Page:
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TUESDAY UPDATE: Texas A&M has denied sending a letter to the Big 12 chairman about withdrawing from the league, and the NY Times has appended the original story to concur with that fact.That would effectively negate the entire report from last night, though A&M has not commented further or ruled the possibility that it may happen in the future.
ORIGINAL STORY: The New York Times is reporting that Texas A&M has sent a letter to the chairman of the Big 12 Conference, formally announcing its intention to withdraw from the league.
The final decision could come as early as Tuesday.
rumours had been swirling for weeks that the school was looking to jump to the Southeastern Conference, though no formal invitation had been extended.
However, it’s unlikely that A&M would take such a dramatic step announcing its plans, unless they were reasonably confident that the SEC was waiting to accept them.
The Aggies will also have to negotiate an exit fee with the Big 12, which could be more than $15 million. The conference reportedly sent the school a letter on Monday, spelling out what they believe the school’s legal and financial obligations are to the league.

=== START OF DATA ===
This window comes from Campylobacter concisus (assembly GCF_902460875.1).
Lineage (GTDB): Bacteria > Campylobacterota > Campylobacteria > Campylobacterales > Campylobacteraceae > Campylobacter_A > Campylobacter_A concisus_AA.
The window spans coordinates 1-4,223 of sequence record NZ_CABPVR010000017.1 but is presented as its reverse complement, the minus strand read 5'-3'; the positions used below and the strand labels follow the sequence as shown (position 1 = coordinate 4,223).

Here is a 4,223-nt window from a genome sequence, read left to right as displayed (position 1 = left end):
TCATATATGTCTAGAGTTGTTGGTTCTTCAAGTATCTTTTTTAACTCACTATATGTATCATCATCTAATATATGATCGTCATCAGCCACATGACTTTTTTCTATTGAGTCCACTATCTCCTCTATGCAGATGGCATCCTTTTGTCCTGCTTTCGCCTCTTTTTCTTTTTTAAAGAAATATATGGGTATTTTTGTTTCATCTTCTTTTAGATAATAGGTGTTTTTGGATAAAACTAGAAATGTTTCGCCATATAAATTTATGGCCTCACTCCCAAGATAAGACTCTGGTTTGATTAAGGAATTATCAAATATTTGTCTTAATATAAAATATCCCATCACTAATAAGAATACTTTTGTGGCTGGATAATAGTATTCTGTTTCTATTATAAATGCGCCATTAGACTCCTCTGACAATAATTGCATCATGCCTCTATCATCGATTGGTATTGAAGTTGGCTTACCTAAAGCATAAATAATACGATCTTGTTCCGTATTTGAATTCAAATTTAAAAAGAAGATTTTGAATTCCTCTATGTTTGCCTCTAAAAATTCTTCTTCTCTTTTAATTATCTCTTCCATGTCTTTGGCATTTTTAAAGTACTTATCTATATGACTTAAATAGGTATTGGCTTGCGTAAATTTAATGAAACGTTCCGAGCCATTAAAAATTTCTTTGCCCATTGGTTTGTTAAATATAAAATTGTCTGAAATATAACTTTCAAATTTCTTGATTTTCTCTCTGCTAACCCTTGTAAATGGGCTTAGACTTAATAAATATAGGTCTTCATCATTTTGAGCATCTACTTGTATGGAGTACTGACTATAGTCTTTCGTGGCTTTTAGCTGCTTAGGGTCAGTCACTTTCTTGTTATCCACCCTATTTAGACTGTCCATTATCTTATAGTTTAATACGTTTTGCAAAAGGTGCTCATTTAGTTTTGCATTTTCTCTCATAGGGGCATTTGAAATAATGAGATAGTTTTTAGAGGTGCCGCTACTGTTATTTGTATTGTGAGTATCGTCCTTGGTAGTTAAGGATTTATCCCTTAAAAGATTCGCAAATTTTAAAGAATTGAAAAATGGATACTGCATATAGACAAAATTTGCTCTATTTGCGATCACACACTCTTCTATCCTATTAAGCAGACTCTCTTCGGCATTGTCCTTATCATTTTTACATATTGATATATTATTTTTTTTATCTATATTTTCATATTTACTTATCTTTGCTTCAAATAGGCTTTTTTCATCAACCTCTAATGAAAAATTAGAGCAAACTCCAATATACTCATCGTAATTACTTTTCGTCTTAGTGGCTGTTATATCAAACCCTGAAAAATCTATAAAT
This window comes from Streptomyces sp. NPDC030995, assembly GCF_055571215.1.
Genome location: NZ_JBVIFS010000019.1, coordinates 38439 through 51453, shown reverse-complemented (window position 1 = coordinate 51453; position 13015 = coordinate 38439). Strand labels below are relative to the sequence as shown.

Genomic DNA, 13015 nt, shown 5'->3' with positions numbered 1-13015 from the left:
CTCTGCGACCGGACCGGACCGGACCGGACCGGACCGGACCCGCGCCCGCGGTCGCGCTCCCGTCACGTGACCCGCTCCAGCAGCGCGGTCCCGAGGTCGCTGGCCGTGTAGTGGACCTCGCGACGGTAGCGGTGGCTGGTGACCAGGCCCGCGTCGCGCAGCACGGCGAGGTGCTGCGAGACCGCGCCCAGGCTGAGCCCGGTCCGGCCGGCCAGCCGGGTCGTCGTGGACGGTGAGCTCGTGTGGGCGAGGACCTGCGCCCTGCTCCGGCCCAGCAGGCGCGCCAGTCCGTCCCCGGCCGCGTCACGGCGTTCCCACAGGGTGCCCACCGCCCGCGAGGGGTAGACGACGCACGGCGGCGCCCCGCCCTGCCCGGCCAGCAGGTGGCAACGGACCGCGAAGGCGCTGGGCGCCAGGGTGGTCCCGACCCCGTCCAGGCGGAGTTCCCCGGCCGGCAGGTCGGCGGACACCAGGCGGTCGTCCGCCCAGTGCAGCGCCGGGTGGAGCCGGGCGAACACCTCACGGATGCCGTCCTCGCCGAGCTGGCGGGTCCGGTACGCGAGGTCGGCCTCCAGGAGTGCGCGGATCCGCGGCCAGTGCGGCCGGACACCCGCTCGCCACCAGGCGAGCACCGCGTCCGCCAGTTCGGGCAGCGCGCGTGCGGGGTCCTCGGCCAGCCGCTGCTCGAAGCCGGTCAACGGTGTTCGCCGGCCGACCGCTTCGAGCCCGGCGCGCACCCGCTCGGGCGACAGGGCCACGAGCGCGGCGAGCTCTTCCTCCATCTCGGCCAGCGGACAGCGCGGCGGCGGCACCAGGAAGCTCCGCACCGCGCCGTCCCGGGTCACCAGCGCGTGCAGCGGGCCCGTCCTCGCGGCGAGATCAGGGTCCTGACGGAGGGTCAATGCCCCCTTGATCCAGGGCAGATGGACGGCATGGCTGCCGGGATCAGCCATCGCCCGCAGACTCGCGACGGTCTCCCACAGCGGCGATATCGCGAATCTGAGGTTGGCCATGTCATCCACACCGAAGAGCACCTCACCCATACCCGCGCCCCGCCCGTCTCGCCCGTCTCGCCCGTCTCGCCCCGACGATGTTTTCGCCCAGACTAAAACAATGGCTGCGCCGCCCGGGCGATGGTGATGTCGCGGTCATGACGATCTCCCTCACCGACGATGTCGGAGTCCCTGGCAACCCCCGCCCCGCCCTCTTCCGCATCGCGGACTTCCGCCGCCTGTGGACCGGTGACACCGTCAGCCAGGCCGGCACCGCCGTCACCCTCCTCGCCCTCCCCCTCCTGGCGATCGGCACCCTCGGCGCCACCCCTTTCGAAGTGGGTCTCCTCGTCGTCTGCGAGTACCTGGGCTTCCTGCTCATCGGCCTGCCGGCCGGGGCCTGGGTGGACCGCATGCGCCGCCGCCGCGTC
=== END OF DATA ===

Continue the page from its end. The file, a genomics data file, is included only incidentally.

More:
If the move is successful, A&M’s transfer threatens to upset the fragile balance of college sports once again.
The Big 12 was already reduced to 10 teams during last year’s conference shake up that saw Nebraska move to the Big 10 (giving them 12 teams), while Colorado and Utah joined the Pac 10.
The addition of A&M would also give the SEC an uneven number of schools, which could inevitably lead to them adding a 14th school. (And possibly a 15th and 16th. Clemson, Missouri, Florida State and Virginia Tech have all been floated as possible additions.)
A&M’s move is believed to be a response to formation of the Longhorn Network, a 24-hour cable channel devoted to just one school — arch rival Texas. The money brought in by the TV network (via ESPN) would be seem to be too big an advantage for one team to have.
Also, the loss of Nebraska means the Big 12 cannot hold a conference championship game any more. Plus, the Big 12 does not distribute bowl payouts evenly among all conference members the way the SEC does (which also bring in more bowl money in the first place.) Financially, it’s a move that some A&M supporters feel they have to make.
The withdrawal could lead to more falling dominoes that could potentially kill the Big 12 forever. As long as Texas and Oklahoma remain committed, the conference could survive in some form, perhaps by bringing in new blood in schools like TCU, BYU and Boise State.
However, if Oklahoma decides it doesn’t like the Longhorn Network so much either, or simply feels that the writing is on the wall for the Big 12’s demise, the league may soon evaporate for good.